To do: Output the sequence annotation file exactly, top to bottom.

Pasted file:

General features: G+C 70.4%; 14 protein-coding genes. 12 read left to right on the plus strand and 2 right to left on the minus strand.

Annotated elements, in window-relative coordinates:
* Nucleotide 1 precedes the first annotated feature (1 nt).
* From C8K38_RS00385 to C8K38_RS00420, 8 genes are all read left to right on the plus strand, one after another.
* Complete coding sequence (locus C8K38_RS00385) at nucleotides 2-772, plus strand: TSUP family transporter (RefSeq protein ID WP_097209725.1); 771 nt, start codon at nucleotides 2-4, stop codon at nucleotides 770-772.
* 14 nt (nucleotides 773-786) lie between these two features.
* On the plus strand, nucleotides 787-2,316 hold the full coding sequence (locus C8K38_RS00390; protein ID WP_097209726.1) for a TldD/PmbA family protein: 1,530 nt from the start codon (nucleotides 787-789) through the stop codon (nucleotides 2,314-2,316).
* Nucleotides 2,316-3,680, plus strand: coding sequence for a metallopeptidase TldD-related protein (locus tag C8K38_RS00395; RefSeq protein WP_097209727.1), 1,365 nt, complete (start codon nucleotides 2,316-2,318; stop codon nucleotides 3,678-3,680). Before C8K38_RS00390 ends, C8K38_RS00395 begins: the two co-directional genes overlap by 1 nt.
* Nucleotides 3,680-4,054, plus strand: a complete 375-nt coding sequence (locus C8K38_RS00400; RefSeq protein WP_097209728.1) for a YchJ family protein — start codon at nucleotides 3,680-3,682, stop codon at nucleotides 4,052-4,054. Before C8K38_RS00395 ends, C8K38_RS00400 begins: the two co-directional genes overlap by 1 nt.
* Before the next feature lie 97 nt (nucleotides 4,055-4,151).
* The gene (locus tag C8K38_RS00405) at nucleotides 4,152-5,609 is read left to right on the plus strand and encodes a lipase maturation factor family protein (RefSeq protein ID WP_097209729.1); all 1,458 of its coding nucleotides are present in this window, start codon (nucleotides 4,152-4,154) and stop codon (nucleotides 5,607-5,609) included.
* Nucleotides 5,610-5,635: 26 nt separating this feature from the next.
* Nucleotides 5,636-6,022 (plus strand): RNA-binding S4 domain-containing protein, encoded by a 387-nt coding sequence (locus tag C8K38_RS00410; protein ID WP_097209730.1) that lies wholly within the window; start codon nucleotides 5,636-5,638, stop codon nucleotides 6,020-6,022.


General features: G+C 70.4%; 14 protein-coding genes. 12 read left to right on the plus strand and 2 right to left on the minus strand.

Annotated elements, in window-relative coordinates:
* Nucleotide 1 precedes the first annotated feature (1 nt).
* From C8K38_RS00385 to C8K38_RS00420, 8 genes are all read left to right on the plus strand, one after another.
* Complete coding sequence (locus C8K38_RS00385) at nucleotides 2-772, plus strand: TSUP family transporter (RefSeq protein ID WP_097209725.1); 771 nt, start codon at nucleotides 2-4, stop codon at nucleotides 770-772.
* 14 nt (nucleotides 773-786) lie between these two features.
* On the plus strand, nucleotides 787-2,316 hold the full coding sequence (locus C8K38_RS00390; protein ID WP_097209726.1) for a TldD/PmbA family protein: 1,530 nt from the start codon (nucleotides 787-789) through the stop codon (nucleotides 2,314-2,316).
* Nucleotides 2,316-3,680, plus strand: coding sequence for a metallopeptidase TldD-related protein (locus tag C8K38_RS00395; RefSeq protein WP_097209727.1), 1,365 nt, complete (start codon nucleotides 2,316-2,318; stop codon nucleotides 3,678-3,680). Before C8K38_RS00390 ends, C8K38_RS00395 begins: the two co-directional genes overlap by 1 nt.
* Nucleotides 3,680-4,054, plus strand: a complete 375-nt coding sequence (locus C8K38_RS00400; RefSeq protein WP_097209728.1) for a YchJ family protein — start codon at nucleotides 3,680-3,682, stop codon at nucleotides 4,052-4,054. Before C8K38_RS00395 ends, C8K38_RS00400 begins: the two co-directional genes overlap by 1 nt.
* Before the next feature lie 97 nt (nucleotides 4,055-4,151).
* The gene (locus tag C8K38_RS00405) at nucleotides 4,152-5,609 is read left to right on the plus strand and encodes a lipase maturation factor family protein (RefSeq protein ID WP_097209729.1); all 1,458 of its coding nucleotides are present in this window, start codon (nucleotides 4,152-4,154) and stop codon (nucleotides 5,607-5,609) included.
* Nucleotides 5,610-5,635: 26 nt separating this feature from the next.
* Nucleotides 5,636-6,022 (plus strand): RNA-binding S4 domain-containing protein, encoded by a 387-nt coding sequence (locus tag C8K38_RS00410; protein ID WP_097209730.1) that lies wholly within the window; start codon nucleotides 5,636-5,638, stop codon nucleotides 6,020-6,022.